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2. What are the differences between an estate with a Will and an estate without a Will (in relation to the Grant of Representation)?

A "Grant of Representation" is the collective term for a "Grant of Probate" or a "Grant of Letters of Administration".


A Grant of Probate is a Grant given to the executor (or executrix, in case of a female) named in the last Will of the deceased person. Whilst a Grant of Letters of Administration is a Grant given to an administrator who is the next-of-kin (e.g. the deceased's spouse, child or parent, etc.) where there is no Will, or where no executor has been appointed in the Will.


A "Personal Representative" is a general term for either an executor or an administrator. This Personal Representative has the authority to deal with the deceased's estate, such as to manage and distribute the relevant assets to the beneficiaries.


With a Will


If the deceased died testate (i.e. he/she had made a Will appointing an executor), the executor is the only person who is entitled to apply for a Grant of Probate of the Will. If the executor does not wish to take up the appointment, or if no executor appointed by the deceased survives, then the person entitled to the residuary legacy in the Will has priority to apply for a Grant of Letters of Administration (with the relevant Will annexed). The person entitled to the residuary legacy is the person who can take the remainder of the deceased’s estate after all the other conditions of the Will have been met (i.e. other beneficiaries have been paid, and all the debts and administration expenses have been settled).


Without a Will


If the deceased died intestate (i.e. no Will is found or if the Will has been revoked), the right of a person to apply for a Grant of Letters of Administration would be governed by the law of intestacy. Under rule 21 of the Non-Contentious Probate Rules (Cap. 10A of the Laws of Hong Kong), the order of priority is as follows:


  1. the surviving spouse or the surviving partner or partners to a union of concubinage (e.g. the second wife (and the third….) taken during the life of the first wife) entered into before 7 October 1971;
  2. the children of the deceased including any children born of a union of concubinage entered into before 7 October 1971, or the issue of any such child who has died during the lifetime of the deceased;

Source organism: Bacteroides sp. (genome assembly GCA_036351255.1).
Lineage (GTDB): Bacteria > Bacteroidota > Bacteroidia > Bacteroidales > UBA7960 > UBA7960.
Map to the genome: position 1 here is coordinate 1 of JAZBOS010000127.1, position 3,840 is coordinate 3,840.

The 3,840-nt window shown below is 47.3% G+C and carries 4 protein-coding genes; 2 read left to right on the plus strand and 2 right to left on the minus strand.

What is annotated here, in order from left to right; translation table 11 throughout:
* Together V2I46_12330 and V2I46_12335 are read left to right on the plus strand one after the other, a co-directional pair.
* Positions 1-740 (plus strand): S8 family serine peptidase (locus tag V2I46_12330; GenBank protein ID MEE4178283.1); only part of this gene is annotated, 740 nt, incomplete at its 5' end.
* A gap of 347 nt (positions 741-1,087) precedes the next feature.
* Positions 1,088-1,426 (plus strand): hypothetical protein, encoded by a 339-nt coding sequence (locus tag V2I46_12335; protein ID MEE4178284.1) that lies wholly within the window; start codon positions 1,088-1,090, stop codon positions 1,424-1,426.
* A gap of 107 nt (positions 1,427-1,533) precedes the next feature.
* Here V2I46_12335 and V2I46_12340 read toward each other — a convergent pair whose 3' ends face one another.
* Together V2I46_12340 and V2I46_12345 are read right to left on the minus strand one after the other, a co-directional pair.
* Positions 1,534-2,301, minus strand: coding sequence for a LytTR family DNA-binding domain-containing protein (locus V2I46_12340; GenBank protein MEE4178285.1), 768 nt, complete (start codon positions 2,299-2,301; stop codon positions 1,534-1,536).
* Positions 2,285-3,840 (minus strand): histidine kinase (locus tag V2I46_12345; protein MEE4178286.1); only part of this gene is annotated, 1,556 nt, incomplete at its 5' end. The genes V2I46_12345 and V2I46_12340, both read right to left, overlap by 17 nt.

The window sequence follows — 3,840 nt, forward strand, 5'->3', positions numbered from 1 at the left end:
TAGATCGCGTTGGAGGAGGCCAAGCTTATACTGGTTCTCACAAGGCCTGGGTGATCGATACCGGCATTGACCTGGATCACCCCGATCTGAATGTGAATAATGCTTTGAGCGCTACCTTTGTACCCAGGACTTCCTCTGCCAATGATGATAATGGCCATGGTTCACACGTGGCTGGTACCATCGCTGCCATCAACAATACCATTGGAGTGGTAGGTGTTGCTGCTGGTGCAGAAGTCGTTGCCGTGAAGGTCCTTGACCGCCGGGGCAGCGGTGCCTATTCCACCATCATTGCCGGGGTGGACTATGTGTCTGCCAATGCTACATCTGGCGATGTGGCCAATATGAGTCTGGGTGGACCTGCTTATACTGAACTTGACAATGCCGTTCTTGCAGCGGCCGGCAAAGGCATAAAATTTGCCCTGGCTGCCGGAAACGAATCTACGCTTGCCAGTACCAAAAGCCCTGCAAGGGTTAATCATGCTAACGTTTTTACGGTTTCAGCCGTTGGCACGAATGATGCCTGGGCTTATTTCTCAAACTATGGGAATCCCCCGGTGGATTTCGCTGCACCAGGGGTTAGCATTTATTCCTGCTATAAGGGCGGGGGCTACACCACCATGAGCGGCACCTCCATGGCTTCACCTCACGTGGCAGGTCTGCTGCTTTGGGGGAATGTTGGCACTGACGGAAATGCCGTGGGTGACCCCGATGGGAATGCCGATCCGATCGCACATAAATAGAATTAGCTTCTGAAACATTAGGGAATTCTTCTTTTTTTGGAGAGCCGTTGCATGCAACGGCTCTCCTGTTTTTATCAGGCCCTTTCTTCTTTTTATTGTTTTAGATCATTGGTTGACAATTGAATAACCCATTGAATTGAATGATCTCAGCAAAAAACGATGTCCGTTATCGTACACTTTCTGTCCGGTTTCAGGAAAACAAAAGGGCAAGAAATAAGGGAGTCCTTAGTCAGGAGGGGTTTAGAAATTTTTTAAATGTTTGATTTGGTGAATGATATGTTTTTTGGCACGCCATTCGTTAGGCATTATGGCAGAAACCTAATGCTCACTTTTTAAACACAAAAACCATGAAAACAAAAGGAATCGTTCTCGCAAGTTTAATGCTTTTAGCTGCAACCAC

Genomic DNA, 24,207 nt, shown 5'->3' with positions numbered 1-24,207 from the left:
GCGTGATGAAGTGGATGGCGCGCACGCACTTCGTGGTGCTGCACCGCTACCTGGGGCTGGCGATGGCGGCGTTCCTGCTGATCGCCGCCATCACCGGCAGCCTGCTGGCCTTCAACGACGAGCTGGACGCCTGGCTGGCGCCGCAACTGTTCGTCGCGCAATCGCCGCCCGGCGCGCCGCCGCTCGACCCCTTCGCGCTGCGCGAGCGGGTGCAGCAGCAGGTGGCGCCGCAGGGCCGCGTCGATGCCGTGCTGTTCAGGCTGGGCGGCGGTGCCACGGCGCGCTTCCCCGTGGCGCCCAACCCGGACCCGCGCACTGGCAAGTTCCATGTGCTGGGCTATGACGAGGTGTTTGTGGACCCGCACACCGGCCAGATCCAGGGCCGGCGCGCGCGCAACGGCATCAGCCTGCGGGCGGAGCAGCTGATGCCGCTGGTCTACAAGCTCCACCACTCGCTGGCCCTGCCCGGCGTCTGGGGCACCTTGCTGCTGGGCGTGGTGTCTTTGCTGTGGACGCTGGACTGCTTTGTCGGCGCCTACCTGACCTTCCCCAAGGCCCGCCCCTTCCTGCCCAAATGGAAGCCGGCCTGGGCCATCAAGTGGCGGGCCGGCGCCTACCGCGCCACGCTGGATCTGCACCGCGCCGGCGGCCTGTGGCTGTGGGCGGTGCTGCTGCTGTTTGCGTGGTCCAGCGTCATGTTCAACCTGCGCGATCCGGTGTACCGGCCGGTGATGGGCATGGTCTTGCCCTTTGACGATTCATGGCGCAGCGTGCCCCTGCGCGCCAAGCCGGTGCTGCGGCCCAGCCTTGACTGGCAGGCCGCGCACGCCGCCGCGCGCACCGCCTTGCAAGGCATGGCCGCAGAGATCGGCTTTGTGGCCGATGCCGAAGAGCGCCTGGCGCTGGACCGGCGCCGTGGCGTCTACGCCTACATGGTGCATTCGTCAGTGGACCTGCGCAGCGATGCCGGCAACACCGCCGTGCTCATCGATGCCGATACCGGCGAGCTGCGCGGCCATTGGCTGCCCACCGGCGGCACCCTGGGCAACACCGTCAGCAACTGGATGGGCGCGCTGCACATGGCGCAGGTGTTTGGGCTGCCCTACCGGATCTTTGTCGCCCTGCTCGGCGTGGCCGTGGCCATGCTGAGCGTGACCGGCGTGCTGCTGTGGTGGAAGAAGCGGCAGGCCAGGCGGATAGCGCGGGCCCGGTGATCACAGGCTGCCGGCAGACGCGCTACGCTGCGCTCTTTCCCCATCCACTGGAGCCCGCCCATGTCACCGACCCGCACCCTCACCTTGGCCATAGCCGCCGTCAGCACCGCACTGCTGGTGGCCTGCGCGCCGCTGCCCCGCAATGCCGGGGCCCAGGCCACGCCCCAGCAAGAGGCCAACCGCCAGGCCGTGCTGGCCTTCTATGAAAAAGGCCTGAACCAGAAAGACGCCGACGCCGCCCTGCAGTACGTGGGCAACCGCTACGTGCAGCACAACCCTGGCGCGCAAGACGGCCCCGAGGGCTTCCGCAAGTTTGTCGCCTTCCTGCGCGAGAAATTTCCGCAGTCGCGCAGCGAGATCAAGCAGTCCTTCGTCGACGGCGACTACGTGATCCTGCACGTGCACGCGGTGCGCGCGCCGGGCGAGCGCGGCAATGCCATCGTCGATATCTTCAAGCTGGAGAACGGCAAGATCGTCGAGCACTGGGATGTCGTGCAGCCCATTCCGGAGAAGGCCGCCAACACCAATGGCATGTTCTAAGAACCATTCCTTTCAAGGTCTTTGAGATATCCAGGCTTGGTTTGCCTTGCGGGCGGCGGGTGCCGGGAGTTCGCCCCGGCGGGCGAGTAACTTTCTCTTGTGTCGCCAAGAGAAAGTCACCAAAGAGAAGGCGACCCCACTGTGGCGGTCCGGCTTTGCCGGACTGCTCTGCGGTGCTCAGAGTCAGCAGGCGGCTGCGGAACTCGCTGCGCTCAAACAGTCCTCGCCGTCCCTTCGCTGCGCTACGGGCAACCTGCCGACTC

3. the father or mother of the deceased;
  4. the brothers and sisters of the deceased or the "issue" of any deceased brother or sister of the deceased who has died during the lifetime of the deceased.

(Note: "Issue" has a special meaning in the succession law which is different from the daily usage. It means any descendants of a person.)


The maximum number of administrators (or adminstratrix in case of a female) of an estate is four . When there is a dispute between persons entitled to a Grant in the same degree (i.e. they are all equally entitled to apply for the Grant), an application has to be made to the High Court to determine who will be appointed as administrators.


The High Court also has the power to appoint a person who is not in the above hierarchy to administer the estate. This power is useful when the next-of-kin of the deceased, who would otherwise be entitled to be appointed as administrator, is under 21 years old or has insufficient mental or physical capacity to administer the estate.


One major difference between an executor and an administrator


Although the powers of an executor and an administrator are almost the same, there is one major difference. The power of an executor stems directly from the Will. Therefore, his/her authority and duty as an executor starts from the very moment the testator (the "Will-maker") dies.


An administrator, on the other hand, receives the relevant powers from the Grant of Letters of Administration. Therefore, his/her power to act starts from the date of the Grant but not from the date of the death of the deceased.